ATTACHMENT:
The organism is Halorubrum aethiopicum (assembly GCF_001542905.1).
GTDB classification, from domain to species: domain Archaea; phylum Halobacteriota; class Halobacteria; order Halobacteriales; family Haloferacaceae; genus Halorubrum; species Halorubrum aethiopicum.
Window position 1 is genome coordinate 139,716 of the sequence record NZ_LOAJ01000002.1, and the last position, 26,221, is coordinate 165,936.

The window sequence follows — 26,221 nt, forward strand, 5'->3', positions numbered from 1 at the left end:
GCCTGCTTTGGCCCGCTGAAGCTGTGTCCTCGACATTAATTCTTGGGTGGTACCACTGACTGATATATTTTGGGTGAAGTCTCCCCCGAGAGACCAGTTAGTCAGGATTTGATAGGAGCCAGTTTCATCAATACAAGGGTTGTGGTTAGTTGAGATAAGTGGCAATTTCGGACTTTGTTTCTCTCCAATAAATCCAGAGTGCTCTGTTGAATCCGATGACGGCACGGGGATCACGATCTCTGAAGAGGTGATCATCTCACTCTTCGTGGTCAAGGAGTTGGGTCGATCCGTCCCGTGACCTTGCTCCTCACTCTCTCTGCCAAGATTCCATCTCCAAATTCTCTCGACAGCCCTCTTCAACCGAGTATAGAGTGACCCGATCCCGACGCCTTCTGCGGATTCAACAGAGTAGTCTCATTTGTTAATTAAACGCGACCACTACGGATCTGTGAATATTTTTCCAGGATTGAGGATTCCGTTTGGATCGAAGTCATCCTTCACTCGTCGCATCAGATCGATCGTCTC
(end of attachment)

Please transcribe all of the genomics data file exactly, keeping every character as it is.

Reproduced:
The organism is Halorubrum aethiopicum (assembly GCF_001542905.1).
GTDB classification, from domain to species: domain Archaea; phylum Halobacteriota; class Halobacteria; order Halobacteriales; family Haloferacaceae; genus Halorubrum; species Halorubrum aethiopicum.
Window position 1 is genome coordinate 139,716 of the sequence record NZ_LOAJ01000002.1, and the last position, 26,221, is coordinate 165,936.

The window sequence follows — 26,221 nt, forward strand, 5'->3', positions numbered from 1 at the left end:
GCCTGCTTTGGCCCGCTGAAGCTGTGTCCTCGACATTAATTCTTGGGTGGTACCACTGACTGATATATTTTGGGTGAAGTCTCCCCCGAGAGACCAGTTAGTCAGGATTTGATAGGAGCCAGTTTCATCAATACAAGGGTTGTGGTTAGTTGAGATAAGTGGCAATTTCGGACTTTGTTTCTCTCCAATAAATCCAGAGTGCTCTGTTGAATCCGATGACGGCACGGGGATCACGATCTCTGAAGAGGTGATCATCTCACTCTTCGTGGTCAAGGAGTTGGGTCGATCCGTCCCGTGACCTTGCTCCTCACTCTCTCTGCCAAGATTCCATCTCCAAATTCTCTCGACAGCCCTCTTCAACCGAGTATAGAGTGACCCGATCCCGACGCCTTCTGCGGATTCAACAGAGTAGTCTCATTTGTTAATTAAACGCGACCACTACGGATCTGTGAATATTTTTCCAGGATTGAGGATTCCGTTTGGATCGAAGTCATCCTTCACTCGTCGCATCAGATCGATCGTCTC